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A Malignant Alliance

Two proteins interact to save adhesion molecules from degradation, potentially contributing to a more aggressive cancer.

By | April 1, 2012

image: A Malignant Alliance INTEGRIN TRAP: Rab25 proteins bind integrins in the cell membrane and shuttle them to lysosomes. If the Rab25 shuttles the integrins to a lysosome where CLIC3 is absent, then they are degraded (A). If CLIC3 is present on the surface of the lysosome, the integrins survive and are shuttled to the rear of the cell where they help the cell detach from the extracellular matrix (ECM) and become metastatic (B). Precision Graphics

INTEGRIN TRAP: Rab25 proteins bind integrins in the cell membrane and shuttle them to lysosomes. If the Rab25 shuttles the integrins to a lysosome where CLIC3 is absent, then they are degraded (A). If CLIC3 is present on the surface of the lysosome, the integrins survive and are shuttled to the rear of the cell where they help the cell detach from the extracellular matrix (ECM) and become metastatic (B). PRECISION GRAPHICS

EDITOR'S CHOICE IN CELL BIOLOGY

Rab25 has perplexed cancer researchers for years. The small membrane-trafficking enzyme sometimes appears to drive cancer and at other times to protect against it: it is associated with aggression in breast and ovarian cancer and with suppression of intestinal tumors. Intrigued by this contradiction, Jim Norman and colleagues at the Beatson Institute for Cancer Research in Glasgow screened Rab25-expressing cells for additional proteins that might be involved in its function.

That screen showed that chloride intracellular channel protein 3 (CLIC3) was the most significantly upregulated gene in cultured Rab25-expressing cells. Using biochemical approaches, the team found that  both Rab25 and CLIC3 control the intracellular transport of integrins—transmembrane proteins that attach a cell’s cytoskeleton to the extracellular matrix (ECM) and send signals between the two. Integrins mediate cell migration, and therefore are key to tumor cells’ ability to survive and invade new locations.

The Rab25 proteins, the team found, bind integrins in the plasma membrane at the front of a migrating cell and direct them to lysosomes, the cell’s digestive wastebaskets. There, at the lysosome, the integrins face one of two fates: in the absence of CLIC3, integrins are destroyed in the lysosome; but when CLIC3 is present on the lysosomal membrane, they depart the lysosome intact. “That was a surprise,” says Norman. “It’s like being dipped into the fires of hell and coming out unscathed.”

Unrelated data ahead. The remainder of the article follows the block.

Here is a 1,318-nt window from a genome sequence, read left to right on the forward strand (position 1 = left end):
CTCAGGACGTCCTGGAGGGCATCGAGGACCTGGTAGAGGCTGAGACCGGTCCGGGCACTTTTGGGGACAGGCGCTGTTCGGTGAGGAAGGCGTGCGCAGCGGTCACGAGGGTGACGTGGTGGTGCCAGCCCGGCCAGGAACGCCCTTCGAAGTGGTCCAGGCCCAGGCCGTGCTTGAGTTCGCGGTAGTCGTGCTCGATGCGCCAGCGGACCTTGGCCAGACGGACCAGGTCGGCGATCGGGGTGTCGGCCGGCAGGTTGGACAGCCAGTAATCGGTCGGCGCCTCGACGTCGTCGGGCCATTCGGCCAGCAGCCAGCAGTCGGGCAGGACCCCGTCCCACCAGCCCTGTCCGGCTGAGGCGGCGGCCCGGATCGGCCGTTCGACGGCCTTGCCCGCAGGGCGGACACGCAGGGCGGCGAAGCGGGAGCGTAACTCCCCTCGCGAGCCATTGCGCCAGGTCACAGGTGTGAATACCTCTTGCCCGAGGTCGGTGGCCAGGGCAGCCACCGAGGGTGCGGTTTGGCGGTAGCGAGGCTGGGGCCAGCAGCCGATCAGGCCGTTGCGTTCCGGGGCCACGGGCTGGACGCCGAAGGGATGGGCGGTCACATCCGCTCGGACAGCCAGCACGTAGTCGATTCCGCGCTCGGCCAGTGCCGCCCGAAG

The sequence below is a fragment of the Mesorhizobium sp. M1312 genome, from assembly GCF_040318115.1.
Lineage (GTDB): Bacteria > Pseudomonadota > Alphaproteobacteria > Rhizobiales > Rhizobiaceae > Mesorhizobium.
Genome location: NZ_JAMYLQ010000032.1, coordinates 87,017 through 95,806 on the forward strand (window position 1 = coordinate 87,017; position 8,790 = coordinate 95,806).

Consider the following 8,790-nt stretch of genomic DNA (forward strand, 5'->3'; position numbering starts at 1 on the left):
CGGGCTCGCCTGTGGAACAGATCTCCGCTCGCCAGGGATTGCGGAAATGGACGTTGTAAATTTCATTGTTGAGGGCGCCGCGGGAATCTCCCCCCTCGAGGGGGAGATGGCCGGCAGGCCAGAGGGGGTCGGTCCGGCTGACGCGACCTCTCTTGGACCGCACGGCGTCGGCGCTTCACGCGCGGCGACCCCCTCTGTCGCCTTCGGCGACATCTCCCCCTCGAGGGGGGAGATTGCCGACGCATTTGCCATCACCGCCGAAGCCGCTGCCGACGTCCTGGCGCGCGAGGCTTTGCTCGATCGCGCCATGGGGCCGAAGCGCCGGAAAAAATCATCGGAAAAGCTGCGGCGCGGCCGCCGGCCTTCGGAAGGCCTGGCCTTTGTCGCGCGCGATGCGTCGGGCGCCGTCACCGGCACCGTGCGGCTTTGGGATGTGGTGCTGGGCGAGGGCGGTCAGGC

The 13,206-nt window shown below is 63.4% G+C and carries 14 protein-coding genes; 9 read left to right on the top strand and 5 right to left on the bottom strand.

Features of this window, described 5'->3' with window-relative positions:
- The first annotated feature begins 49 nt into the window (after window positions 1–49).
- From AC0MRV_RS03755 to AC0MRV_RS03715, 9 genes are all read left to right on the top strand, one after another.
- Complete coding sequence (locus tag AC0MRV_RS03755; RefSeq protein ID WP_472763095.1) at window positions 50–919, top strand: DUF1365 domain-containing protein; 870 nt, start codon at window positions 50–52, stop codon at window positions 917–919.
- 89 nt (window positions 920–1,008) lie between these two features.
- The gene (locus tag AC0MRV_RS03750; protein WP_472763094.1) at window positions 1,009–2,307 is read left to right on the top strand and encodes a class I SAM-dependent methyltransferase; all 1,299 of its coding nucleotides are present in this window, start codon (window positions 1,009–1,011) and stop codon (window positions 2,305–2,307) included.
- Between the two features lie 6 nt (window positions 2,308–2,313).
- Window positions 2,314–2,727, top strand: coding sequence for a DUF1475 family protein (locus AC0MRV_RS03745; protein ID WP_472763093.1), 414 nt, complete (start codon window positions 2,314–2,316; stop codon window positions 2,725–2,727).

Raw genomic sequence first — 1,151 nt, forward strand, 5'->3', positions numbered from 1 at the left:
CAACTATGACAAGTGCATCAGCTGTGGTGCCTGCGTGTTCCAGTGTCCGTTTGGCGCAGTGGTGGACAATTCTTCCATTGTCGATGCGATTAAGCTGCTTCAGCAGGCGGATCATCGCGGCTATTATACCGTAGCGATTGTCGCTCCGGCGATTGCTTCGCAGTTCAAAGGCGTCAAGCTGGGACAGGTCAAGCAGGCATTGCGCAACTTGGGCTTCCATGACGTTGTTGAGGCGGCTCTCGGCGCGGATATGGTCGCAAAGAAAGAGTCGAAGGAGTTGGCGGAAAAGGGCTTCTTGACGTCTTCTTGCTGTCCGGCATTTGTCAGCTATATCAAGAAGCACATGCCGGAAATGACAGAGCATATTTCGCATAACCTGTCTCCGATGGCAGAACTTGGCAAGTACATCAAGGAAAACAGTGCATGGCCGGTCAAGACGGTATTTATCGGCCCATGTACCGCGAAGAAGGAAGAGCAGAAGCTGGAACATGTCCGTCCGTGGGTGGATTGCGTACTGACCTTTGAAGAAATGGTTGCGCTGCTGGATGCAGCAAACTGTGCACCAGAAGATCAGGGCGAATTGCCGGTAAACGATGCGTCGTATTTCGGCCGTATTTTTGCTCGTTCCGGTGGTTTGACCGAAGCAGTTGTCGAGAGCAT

The researchers were also surprised to find that when a Rab25-bound integrin leaves the lysosome thanks to CLIC3’s presence, it is transported to the rear of the cell. “It’s very provocative,” says Guido Serini, who studies cell adhesion at the University of Torino School of Medicine in Italy and was not involved in the study. “This is something no one could have predicted, because we are usually associating active integrins with the movement that occurs at the leading edge of a migrating cell.” Instead, the integrins shuttled rearward by Rab25 and CLIC3 may help the cell detach its back end from the ECM, so as to move forward and metastasize efficiently, Norman speculates.

The team examined expression of Rab25 and CLIC3 in human pancreatic tumors, and found that patients whose tumors had high Rab25 but no CLIC3 expression had the best prognosis. Tumors with high levels of both, however, had the worst outcomes. One difference between Rab25 being a tumor activator or suppressor, therefore, appears to be the presence of CLIC3.

This finding could have an impact on pancreatic cancer diagnosis, says Norman, as patients with premalignant CLIC3+ pancreatic lesions are likely to develop an aggressive tumor. “It could help to stratify patients to help choose therapeutic strategies,” says Serini.

The paper

M.A. Dozynkiewicz et al., “Rab25 and CLIC3 collaborate to promote integrin recycling from late endosomes/lysosomes and drive cancer progression,” Dev Cell, 22:131-45, 2012.

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Comments

Avatar of: Melanika56

Melanika56

Posts: 1457

April 19, 2012

The problem isn't the CLIC3 protein. It's the imposter versions of it.

Avatar of:

Posts: 0

April 19, 2012

The problem isn't the CLIC3 protein. It's the imposter versions of it.

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